Delivering climbing and drought tolerant bush beans in different soil health conditions in Dedza and Ntcheu districts of Malawi
Delivering climbing and drought tolerant bush beans in different soil health conditions
in Dedza and Ntcheu districts of Malawi
Rowland Chirwa1, Gift Ndengu1, Powell Mponela1, Lulsegad Desta1, and Regis Chikowo2
1International Center for Tropical Agriculture , 2Michigan State University
Challenges & Study objective
Use of low yielding local varieties of beans, due to poor access to
adapted improved varieties
Low yields due to poor crop management practices worsened by
declining soil N, B and SOC
High rainfall variability, requiring informed choices and diversity of
In adequate postharvest handling skills in community seed producers
Main study objective: Increasing smallholder bean productivity through
delivery of bush and climbing bean varieties and soil health management
options under different cropping systems.
This poster is licensed for use under the Creative Commons Attribution 4.0 International Licence.
We thank farmers and local partners in Africa RISING sites for their contributions to this work. We also acknowledge the
support of all donors which globally support the work of the CGIAR centers and their partners through their
contributions to the CGIAR system
i. Drought tolerant bush bean varieties and climbing bean varieties
ii. Best fit agricultural practices in bean-maize cropping systems i.e. sole
cropping, intercropping with maize and staking options.
iii. Different soil fertility improvement options i.e. use of manure, use of
inorganic fertilizer and use of a combination of inorganic fertilizer and
• Use of fertiliser (23Kg N ha-1 and 21 P2 O5 Kg ha-1 ) under bean pure stand
can increase yield by 47% as compared to a bean pure stand with no
fertilizer applied .
• Under favorable rainfall conditions, climbing beans yield (2558Kg/ha)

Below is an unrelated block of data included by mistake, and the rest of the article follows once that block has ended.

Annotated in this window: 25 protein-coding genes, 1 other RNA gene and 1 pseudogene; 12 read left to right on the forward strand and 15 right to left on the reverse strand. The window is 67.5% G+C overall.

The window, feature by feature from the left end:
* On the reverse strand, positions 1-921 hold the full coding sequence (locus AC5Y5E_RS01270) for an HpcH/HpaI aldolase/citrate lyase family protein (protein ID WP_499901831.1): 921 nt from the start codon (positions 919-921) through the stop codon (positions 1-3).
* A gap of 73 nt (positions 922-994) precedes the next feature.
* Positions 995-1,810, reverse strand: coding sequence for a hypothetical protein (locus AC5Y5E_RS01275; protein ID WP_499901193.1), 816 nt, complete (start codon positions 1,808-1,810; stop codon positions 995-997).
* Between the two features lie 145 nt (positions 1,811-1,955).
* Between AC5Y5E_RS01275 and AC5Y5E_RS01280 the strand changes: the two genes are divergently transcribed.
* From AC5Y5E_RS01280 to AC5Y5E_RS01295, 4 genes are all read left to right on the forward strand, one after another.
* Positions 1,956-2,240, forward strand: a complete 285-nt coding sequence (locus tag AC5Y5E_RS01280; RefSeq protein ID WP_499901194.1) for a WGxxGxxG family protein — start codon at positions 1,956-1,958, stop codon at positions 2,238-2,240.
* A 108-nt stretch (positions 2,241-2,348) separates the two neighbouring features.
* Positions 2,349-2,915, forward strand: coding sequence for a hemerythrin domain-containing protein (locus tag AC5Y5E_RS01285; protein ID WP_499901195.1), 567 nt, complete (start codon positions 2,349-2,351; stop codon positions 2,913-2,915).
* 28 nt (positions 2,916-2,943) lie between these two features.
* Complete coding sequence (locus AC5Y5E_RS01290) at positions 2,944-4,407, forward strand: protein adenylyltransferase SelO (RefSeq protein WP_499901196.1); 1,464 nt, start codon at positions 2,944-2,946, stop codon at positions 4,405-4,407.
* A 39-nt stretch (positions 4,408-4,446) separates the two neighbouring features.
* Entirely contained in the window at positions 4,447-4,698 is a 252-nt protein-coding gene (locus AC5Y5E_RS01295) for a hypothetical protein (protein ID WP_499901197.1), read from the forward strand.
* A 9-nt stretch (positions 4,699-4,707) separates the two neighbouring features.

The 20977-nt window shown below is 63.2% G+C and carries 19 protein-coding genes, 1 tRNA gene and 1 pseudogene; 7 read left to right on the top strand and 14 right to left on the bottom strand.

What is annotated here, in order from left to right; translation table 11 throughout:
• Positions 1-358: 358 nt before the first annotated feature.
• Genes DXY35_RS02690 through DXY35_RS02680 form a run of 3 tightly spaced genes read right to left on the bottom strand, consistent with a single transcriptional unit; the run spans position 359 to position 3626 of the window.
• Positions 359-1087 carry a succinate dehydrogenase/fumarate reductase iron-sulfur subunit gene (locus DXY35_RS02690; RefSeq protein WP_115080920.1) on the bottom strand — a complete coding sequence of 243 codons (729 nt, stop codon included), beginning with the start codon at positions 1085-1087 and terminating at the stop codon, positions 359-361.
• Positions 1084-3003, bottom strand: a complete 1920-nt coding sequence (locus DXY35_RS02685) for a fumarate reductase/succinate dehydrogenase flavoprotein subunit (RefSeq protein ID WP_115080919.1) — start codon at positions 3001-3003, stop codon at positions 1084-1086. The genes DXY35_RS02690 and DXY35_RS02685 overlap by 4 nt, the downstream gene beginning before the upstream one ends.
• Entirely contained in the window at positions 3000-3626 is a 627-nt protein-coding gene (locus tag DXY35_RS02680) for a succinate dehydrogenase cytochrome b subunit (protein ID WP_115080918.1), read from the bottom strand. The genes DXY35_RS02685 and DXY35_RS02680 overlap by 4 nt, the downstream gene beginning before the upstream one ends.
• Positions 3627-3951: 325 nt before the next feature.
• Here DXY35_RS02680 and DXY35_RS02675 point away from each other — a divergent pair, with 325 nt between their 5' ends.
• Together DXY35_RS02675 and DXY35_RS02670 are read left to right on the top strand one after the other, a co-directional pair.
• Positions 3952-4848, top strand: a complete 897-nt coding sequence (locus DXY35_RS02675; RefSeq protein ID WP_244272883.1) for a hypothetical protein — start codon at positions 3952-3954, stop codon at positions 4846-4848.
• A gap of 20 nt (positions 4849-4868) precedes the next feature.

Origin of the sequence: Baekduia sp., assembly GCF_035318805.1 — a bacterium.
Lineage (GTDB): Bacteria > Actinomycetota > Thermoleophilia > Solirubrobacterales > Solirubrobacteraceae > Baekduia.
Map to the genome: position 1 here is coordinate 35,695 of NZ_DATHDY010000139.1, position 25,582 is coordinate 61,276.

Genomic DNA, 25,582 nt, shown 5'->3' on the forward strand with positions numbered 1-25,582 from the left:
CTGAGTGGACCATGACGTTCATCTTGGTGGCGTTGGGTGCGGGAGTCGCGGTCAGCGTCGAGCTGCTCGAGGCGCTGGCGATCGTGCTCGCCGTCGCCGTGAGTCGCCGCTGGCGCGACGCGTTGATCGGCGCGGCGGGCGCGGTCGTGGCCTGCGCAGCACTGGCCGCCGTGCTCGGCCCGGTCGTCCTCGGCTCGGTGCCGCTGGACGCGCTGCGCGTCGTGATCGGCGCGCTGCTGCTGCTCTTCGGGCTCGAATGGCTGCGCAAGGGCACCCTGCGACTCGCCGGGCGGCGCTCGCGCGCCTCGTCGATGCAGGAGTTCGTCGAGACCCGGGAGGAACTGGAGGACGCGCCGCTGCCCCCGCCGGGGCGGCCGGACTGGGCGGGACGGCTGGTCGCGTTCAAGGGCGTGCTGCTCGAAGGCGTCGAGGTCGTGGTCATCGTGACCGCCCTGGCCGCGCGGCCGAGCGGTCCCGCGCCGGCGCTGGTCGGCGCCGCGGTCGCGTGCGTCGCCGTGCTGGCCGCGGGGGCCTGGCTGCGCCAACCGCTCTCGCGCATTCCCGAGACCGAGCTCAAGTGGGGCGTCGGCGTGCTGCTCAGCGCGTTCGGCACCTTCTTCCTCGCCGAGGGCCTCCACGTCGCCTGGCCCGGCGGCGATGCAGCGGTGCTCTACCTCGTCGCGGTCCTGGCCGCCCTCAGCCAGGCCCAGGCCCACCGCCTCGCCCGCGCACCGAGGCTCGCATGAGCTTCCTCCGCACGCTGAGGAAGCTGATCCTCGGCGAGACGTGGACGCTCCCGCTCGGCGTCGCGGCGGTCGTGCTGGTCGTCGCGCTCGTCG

59% higher than bush beans (1500Kg/ha).
• During a drought season, bush beans perform 2 fold higher (1200Kg/ha)
than climbing beans (627Kg/ha) (Figure 1).
Approaches of taking the technologies to scale
• Mother-baby trial approach for learning and adoption: 239 host farmers
exposed to 42 mother trials and 197 corresponding baby trials in pure
bean stands and maize-bean intercrops.
• Best fit combination selected through participatory technology selection
during field days
• Integrated community based and formal seed systems for wider impact: in
2017/18 , 18 farmers were engaged seed multiplication for drought
tolerant, marketable and high iron bean varieties on 0.2-0.4ha farms
• Capacity development through lead farmer training in variety
identification, post-harvest handling of seed for better quality in
community seed schemes
• Participatory action research to check seed viability under two storage
methods for 3 -12 months.
Proposals for the future
• Conduct further research on nutrient cycling and
socioeconomic benefits of livestock manure integration.
• Collaboration across projects such as MSIDP in the target
areas to increase access to bush bean varieties.
• Widen dissemination of drought tolerant bean varieties
among farmers through mainstream formal delivery system
and localized community seed schemes
• Diversify farmers options to include high yielding marketable
bean varieties with high iron content and tolerance to
drought for nutrition, income and resilience to climate
Figure 2: Climbing bean staking
options and soil fertility options
Figure 3: Community seed
multiplication in Golomoti EPA
Figure 1: Caption on “magic beans”. http://ciat.cgiar.org/magic-beans-beat-malawis-